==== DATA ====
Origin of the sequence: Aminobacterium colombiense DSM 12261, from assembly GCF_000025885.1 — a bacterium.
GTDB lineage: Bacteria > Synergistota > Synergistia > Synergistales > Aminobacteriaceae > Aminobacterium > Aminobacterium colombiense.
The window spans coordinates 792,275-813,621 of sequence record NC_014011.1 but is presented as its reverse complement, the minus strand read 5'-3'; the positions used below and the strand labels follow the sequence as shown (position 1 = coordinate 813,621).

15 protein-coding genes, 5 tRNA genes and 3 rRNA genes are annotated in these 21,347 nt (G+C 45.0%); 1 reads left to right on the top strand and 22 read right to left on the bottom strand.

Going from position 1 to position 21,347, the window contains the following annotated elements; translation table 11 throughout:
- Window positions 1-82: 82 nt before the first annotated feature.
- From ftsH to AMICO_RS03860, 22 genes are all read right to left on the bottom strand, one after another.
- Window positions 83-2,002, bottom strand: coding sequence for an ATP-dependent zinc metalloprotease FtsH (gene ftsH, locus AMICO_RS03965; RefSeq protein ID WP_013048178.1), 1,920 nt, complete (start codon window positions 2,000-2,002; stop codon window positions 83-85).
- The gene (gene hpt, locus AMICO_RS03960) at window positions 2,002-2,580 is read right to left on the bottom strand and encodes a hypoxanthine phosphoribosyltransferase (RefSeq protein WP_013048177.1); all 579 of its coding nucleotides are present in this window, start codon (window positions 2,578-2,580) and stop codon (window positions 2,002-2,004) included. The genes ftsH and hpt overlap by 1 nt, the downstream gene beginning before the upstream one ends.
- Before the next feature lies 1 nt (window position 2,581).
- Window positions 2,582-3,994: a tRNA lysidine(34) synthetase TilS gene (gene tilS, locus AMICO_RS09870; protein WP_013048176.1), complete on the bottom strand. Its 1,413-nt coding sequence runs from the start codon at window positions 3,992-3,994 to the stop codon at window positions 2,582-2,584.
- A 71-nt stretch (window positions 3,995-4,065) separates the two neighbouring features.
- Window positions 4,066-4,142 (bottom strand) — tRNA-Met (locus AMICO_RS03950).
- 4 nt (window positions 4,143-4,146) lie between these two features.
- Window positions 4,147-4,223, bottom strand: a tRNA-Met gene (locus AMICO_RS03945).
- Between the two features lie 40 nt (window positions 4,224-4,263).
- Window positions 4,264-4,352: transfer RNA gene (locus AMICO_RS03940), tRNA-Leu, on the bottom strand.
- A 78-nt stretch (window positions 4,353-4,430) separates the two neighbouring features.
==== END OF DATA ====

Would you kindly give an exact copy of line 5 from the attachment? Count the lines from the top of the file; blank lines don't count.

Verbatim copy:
Going from position 1 to position 21,347, the window contains the following annotated elements; translation table 11 throughout: